Hydrogenation and surface density changes in hydrocarbon films during erosion using Ar/H2 plasmas

N. Fox-Lyon, G. S. Oehrlein, N. Ning, D. B. Graves

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Abstract

We report interactions of low pressure Ar, H2, and Ar/H 2 mixture plasmas with a-C:H films. Surface evolution and erosion of a-C:H films were examined for ion energies up to 200 eV by rf biasing the substrates. Film surfaces were characterized using in situ ellipsometry, x-ray photoelectron spectroscopy, and atomic force microscopy. Multilayer models for steady-state modified surface layers are constructed using ellipsometric data and compared with results of molecular dynamics (MD) simulations and transport of ions in matter (TRIM) calculations. We find that Ar plasma causes a modified layer at the surface that is depleted of H atoms. The depth and degree of this modification is strongly depending on Ar ion energies. This depletion saturates quickly during plasma exposure (1 s) and persists during steady-state erosion. We find that the thickness and density of the H-depleted layer are in good agreement with MD and TRIM simulations. The degree of surface densification decreases when small amounts of H2 are added to Ar plasmas. When more than 5 H2 is added to the plasma, long term loss in surface density is observed, indicating rehydrogenation and saturation of H in the film. As the H2 fraction increases, the near-surface atomic H increases and the ion composition bombarding the surface changes. This causes incorporation of H deeper into the a-C:H film. For a-C:H films exposed to pure H2 plasmas, H is introduced into the near-surface region to a depth of up to ∼8 nm from the surface. As the rf bias is increased the ion energy transitions from solely chemical sputtering to one involving physical sputtering, causing the yield of C atoms from the surface to greatly increase. The increasing yield suppresses H incorporation/saturation and decreases the magnitude of the modified surface layer.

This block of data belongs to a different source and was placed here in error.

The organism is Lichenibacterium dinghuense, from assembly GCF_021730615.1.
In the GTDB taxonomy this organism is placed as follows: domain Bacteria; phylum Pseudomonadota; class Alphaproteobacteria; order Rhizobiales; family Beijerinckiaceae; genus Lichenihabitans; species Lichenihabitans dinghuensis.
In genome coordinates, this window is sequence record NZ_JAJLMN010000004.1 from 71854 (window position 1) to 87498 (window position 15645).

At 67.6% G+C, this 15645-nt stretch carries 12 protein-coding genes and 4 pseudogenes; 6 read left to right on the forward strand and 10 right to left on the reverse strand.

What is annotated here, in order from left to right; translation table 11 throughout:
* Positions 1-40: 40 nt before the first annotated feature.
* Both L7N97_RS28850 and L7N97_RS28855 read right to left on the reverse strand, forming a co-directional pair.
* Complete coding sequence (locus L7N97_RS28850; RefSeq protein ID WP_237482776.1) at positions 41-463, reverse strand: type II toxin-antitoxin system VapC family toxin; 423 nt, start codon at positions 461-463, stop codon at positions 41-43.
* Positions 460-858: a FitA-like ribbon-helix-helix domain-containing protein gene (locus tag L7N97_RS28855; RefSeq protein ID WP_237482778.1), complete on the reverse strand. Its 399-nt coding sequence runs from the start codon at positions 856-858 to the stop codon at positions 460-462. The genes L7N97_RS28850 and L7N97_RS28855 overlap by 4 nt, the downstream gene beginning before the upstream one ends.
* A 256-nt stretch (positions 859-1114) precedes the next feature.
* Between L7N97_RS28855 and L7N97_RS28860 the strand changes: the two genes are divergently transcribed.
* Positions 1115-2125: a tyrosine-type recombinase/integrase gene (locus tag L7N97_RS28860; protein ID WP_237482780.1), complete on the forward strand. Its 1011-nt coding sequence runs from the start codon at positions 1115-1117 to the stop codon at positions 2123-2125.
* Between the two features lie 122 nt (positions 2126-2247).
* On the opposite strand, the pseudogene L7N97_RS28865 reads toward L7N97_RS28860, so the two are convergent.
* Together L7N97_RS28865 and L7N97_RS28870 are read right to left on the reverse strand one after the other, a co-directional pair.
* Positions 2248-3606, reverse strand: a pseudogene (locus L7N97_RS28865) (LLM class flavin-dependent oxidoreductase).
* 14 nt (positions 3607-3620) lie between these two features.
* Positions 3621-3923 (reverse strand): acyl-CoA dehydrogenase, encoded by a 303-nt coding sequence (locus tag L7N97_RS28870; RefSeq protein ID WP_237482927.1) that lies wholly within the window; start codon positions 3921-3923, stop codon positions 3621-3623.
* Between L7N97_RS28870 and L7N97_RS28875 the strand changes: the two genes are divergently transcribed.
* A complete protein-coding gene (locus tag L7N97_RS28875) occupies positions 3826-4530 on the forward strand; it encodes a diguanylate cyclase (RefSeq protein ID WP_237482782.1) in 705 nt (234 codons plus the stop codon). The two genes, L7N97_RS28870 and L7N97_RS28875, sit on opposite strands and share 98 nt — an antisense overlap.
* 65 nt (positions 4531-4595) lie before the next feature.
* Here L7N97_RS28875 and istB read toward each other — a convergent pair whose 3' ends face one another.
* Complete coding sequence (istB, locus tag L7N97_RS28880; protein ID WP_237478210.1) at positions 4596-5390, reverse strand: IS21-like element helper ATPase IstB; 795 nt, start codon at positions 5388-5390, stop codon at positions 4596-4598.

Original languageEnglish (US)
Article number104314
JournalJournal of Applied Physics
Volume110
Issue number10
DOIs
StatePublished - Nov 15 2011
Externally publishedYes

All Science Journal Classification (ASJC) codes

  • General Physics and Astronomy

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